The differences in how children learn are most pronounced in early adolescence and less pronounced by the end of high school (Sax, 2010). Some people think that gender differences are largest in regions where traditional gender roles are encouraged. Research shows that gender differences in learning were most pronounced in European and American cultures, where traditional cultural gender roles are minimized (Costa, 2001). Research shows that the two genders learn differently: Boys develop math skills first; for girls, it's reading. Boys need loud environments, while girls need softer ones. Boys follow simple, step-by-step directions best, while girls can multitask. (Hobbs, 2005). More males than females tend to prefer competitive learning, while females tend to prefer cooperative learning (Ferrara 2005). Brain research has also supported findings that an average male is already developmentally two years behind females in reading and writing when he enters the first days of school. By grade four, girls score higher nationally on reading tests than do males (Ferrara, 2005).

It starts at birth

One of the major differences in boys and girls is their hearing. Professor Jane performed a sound study on 350 newborn babies. Cassidy at Lousiana State Univerisity. She found that girls' hearing is substantially more sensitive than boys' and the difference in hearing only widens as children get older (Cassidy, 2001). Gender differences in hearing could indictate a benefit from using different teaching strategies in the classroom. Colin Elliot demonstrated that eleven year old girls are distracted by noise levels about 10 times softer than noise levels that boys find distracting (Sax, 2005). This research paints a picture of how a highly effective single gender classroom could look.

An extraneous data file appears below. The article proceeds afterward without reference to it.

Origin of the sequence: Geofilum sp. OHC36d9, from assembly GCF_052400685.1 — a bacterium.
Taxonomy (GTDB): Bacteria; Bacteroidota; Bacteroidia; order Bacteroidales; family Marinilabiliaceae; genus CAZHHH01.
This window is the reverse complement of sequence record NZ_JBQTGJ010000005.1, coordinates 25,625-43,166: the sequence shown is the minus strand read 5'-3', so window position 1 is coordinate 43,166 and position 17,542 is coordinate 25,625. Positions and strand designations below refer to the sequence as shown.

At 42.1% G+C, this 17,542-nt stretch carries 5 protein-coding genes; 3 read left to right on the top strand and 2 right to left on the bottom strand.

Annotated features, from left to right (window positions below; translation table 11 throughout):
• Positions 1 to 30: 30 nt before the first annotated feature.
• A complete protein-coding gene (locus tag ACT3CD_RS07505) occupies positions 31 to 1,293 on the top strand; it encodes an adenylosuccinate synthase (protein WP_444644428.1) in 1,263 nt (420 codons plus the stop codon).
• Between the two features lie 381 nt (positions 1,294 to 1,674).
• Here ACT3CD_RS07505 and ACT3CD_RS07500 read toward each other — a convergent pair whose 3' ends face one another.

Vision Differences

The retina is the part of the eye that converts light into a brain signal (Sax 2005). There are two different layers of the retina. One layer contains the rods and cones. The rods respond to black and white, cones respond to color. The rods and cones send information to the M Cells and F Cells in the second layer of the eye. Microscopic analysis of the eye has found major differences between the eyes of males and females. Research has found that the male retina has a larger amount of M Cells which reconginze motion, while females have a larger amount of P Cells which recognized texture and bright colors (Salyer, 2001).

Risky Behaviors

Research shows that boys are must more likely to take a risk. If students have plenty of experiences exploring new situations, facing fears and mastering them, then they can face new challenges and conquer them as well (Sax, 2005). Researchers at Boston University investigated why there are twice as many male drowing victims than females. A nationwide survey was given that had over 3000 respondants. During late adolsence the male to female unintentional drowing rate is 10:1. Information from the nationwide survey showed males were much more likey to engage in risky swimming behaviors and use alchol during swimming activities. 93% of males said they were excellent swimmer in comparison to only 74% of females. Interestingly out of those excellent swimmer respondants only 53% of males had taken formal swimming lessons compared to 62% of females. The researchers concluded that men consistenly overestimated their swimming abilities (Howland 1996).


Psychologist Janet Lever spent one year watching girls and boys interact at an elementary playground. She observed that boys fight about twenty times more than girls. On follow up interviews with the fighting students Janet discoved that the boys involved in a fight were more likey to stay friends and play with each other after the fighting. Ms. Lever observed that girls rarely fought at the playground but when they did it was a verbal fight not physical. After fighting girls were less likey to be friends (Sax, 2005).